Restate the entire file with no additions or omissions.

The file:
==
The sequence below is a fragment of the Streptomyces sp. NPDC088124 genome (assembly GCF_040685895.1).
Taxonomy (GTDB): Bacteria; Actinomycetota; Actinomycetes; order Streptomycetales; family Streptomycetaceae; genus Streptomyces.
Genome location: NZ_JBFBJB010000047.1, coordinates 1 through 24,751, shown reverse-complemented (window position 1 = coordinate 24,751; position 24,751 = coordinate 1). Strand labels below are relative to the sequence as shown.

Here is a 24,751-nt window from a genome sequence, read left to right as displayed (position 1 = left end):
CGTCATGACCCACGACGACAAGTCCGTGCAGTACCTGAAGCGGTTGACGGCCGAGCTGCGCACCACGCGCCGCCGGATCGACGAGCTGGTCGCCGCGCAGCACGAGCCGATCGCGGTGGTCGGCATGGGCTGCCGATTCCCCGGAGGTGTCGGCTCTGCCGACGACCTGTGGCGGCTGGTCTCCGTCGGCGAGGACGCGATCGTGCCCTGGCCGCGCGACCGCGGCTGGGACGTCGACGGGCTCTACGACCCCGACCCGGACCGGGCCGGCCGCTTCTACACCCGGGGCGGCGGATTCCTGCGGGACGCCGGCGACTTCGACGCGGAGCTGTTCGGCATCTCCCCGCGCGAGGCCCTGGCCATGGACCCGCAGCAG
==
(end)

The sequence below is a fragment of the Streptomyces sp. NPDC088124 genome (assembly GCF_040685895.1).
Taxonomy (GTDB): Bacteria; Actinomycetota; Actinomycetes; order Streptomycetales; family Streptomycetaceae; genus Streptomyces.
Genome location: NZ_JBFBJB010000047.1, coordinates 1 through 24,751, shown reverse-complemented (window position 1 = coordinate 24,751; position 24,751 = coordinate 1). Strand labels below are relative to the sequence as shown.

Here is a 24,751-nt window from a genome sequence, read left to right as displayed (position 1 = left end):
CGTCATGACCCACGACGACAAGTCCGTGCAGTACCTGAAGCGGTTGACGGCCGAGCTGCGCACCACGCGCCGCCGGATCGACGAGCTGGTCGCCGCGCAGCACGAGCCGATCGCGGTGGTCGGCATGGGCTGCCGATTCCCCGGAGGTGTCGGCTCTGCCGACGACCTGTGGCGGCTGGTCTCCGTCGGCGAGGACGCGATCGTGCCCTGGCCGCGCGACCGCGGCTGGGACGTCGACGGGCTCTACGACCCCGACCCGGACCGGGCCGGCCGCTTCTACACCCGGGGCGGCGGATTCCTGCGGGACGCCGGCGACTTCGACGCGGAGCTGTTCGGCATCTCCCCGCGCGAGGCCCTGGCCATGGACCCGCAGCAG